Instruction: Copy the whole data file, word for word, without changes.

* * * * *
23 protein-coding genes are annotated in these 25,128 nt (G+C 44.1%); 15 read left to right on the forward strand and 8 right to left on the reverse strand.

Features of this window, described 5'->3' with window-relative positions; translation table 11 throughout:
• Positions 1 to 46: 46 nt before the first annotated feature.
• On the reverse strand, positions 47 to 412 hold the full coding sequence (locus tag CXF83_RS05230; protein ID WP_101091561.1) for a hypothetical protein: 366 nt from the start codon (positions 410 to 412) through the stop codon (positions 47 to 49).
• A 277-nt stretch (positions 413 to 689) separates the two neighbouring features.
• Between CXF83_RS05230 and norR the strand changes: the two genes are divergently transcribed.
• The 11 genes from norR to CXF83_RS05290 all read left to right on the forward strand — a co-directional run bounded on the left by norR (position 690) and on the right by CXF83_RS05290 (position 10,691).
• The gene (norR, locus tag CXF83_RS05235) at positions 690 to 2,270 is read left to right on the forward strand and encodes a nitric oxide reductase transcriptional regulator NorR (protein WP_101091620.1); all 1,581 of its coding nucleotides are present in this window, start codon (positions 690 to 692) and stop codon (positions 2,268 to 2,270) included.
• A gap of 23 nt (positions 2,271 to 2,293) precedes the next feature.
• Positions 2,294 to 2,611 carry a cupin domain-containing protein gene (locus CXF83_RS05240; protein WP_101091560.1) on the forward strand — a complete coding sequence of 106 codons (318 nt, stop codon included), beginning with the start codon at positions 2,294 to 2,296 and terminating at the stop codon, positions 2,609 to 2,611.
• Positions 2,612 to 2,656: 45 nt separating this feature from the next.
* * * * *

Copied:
23 protein-coding genes are annotated in these 25,128 nt (G+C 44.1%); 15 read left to right on the forward strand and 8 right to left on the reverse strand.

Features of this window, described 5'->3' with window-relative positions; translation table 11 throughout:
• Positions 1 to 46: 46 nt before the first annotated feature.
• On the reverse strand, positions 47 to 412 hold the full coding sequence (locus tag CXF83_RS05230; protein ID WP_101091561.1) for a hypothetical protein: 366 nt from the start codon (positions 410 to 412) through the stop codon (positions 47 to 49).
• A 277-nt stretch (positions 413 to 689) separates the two neighbouring features.
• Between CXF83_RS05230 and norR the strand changes: the two genes are divergently transcribed.
• The 11 genes from norR to CXF83_RS05290 all read left to right on the forward strand — a co-directional run bounded on the left by norR (position 690) and on the right by CXF83_RS05290 (position 10,691).
• The gene (norR, locus tag CXF83_RS05235) at positions 690 to 2,270 is read left to right on the forward strand and encodes a nitric oxide reductase transcriptional regulator NorR (protein WP_101091620.1); all 1,581 of its coding nucleotides are present in this window, start codon (positions 690 to 692) and stop codon (positions 2,268 to 2,270) included.
• A gap of 23 nt (positions 2,271 to 2,293) precedes the next feature.
• Positions 2,294 to 2,611 carry a cupin domain-containing protein gene (locus CXF83_RS05240; protein WP_101091560.1) on the forward strand — a complete coding sequence of 106 codons (318 nt, stop codon included), beginning with the start codon at positions 2,294 to 2,296 and terminating at the stop codon, positions 2,609 to 2,611.
• Positions 2,612 to 2,656: 45 nt separating this feature from the next.